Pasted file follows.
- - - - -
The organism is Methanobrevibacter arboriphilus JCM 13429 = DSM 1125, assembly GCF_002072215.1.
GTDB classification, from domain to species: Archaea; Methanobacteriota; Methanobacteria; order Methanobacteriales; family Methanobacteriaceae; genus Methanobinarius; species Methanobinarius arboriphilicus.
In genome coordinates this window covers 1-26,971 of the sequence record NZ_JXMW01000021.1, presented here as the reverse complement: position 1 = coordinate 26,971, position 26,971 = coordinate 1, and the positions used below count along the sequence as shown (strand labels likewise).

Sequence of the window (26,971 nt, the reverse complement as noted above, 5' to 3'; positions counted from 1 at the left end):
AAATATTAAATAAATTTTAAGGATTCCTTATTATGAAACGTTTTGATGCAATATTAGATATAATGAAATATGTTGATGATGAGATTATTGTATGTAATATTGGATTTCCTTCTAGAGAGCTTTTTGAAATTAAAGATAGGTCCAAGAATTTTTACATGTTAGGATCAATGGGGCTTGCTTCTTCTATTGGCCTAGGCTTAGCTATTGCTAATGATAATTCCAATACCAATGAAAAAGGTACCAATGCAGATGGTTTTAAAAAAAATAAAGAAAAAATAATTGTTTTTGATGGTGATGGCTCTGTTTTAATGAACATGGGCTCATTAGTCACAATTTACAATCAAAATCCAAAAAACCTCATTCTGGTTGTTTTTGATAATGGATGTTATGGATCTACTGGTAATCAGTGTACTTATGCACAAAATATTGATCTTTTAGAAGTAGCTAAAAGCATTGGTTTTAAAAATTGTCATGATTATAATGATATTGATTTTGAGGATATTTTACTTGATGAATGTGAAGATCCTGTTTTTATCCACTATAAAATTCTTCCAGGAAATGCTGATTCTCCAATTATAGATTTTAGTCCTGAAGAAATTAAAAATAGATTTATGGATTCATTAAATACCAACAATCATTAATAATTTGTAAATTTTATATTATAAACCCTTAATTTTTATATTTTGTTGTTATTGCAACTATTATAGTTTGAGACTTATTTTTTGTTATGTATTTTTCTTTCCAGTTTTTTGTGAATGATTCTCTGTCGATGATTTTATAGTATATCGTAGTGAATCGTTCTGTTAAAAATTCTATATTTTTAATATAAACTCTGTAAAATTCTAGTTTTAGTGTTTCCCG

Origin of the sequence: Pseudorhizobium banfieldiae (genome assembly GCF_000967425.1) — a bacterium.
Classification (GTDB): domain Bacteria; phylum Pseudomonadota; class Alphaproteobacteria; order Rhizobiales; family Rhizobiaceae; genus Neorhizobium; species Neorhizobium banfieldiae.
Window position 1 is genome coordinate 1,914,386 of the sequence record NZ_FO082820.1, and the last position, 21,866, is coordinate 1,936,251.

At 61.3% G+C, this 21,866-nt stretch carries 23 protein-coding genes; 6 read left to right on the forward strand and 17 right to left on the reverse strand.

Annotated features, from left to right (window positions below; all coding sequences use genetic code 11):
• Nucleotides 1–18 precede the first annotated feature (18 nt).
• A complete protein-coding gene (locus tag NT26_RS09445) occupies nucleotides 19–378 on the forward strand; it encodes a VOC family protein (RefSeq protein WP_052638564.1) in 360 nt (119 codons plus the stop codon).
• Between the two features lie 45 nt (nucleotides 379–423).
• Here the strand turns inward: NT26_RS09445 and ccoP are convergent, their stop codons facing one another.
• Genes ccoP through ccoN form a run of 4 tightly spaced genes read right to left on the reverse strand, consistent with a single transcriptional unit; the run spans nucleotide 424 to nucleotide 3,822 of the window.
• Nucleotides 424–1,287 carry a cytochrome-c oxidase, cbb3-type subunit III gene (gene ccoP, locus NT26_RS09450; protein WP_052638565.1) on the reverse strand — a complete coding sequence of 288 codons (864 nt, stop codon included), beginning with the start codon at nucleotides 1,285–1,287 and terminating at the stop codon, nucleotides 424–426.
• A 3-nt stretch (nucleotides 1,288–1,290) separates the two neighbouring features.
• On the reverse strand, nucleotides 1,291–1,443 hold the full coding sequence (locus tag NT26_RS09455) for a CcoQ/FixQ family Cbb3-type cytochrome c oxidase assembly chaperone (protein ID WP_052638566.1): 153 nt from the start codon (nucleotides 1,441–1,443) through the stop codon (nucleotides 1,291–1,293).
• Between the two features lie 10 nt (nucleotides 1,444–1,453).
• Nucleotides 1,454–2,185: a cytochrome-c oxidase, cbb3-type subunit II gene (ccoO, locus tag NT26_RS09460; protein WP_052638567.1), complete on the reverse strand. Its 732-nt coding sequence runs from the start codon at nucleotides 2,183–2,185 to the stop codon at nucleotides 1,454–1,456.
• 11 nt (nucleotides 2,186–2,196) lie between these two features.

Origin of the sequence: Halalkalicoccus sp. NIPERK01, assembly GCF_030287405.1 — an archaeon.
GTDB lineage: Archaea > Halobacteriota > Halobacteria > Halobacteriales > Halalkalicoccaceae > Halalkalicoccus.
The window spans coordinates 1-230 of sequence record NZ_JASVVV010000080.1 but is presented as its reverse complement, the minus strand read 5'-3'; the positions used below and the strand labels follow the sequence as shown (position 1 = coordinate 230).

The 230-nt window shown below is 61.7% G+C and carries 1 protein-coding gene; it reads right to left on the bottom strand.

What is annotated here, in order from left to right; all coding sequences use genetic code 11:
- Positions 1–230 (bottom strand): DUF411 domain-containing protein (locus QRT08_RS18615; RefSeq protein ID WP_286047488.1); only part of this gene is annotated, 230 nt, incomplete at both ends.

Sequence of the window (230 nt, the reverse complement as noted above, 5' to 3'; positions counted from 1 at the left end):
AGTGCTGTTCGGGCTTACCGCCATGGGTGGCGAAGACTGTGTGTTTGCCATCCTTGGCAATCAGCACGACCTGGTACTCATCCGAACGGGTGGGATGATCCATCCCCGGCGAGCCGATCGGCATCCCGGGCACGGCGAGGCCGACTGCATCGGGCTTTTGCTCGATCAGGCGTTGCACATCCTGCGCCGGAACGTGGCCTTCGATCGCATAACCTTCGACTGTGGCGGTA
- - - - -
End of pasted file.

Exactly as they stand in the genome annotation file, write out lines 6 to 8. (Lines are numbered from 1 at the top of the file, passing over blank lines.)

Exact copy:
Origin of the sequence: Pseudorhizobium banfieldiae (genome assembly GCF_000967425.1) — a bacterium.
Classification (GTDB): domain Bacteria; phylum Pseudomonadota; class Alphaproteobacteria; order Rhizobiales; family Rhizobiaceae; genus Neorhizobium; species Neorhizobium banfieldiae.
Window position 1 is genome coordinate 1,914,386 of the sequence record NZ_FO082820.1, and the last position, 21,866, is coordinate 1,936,251.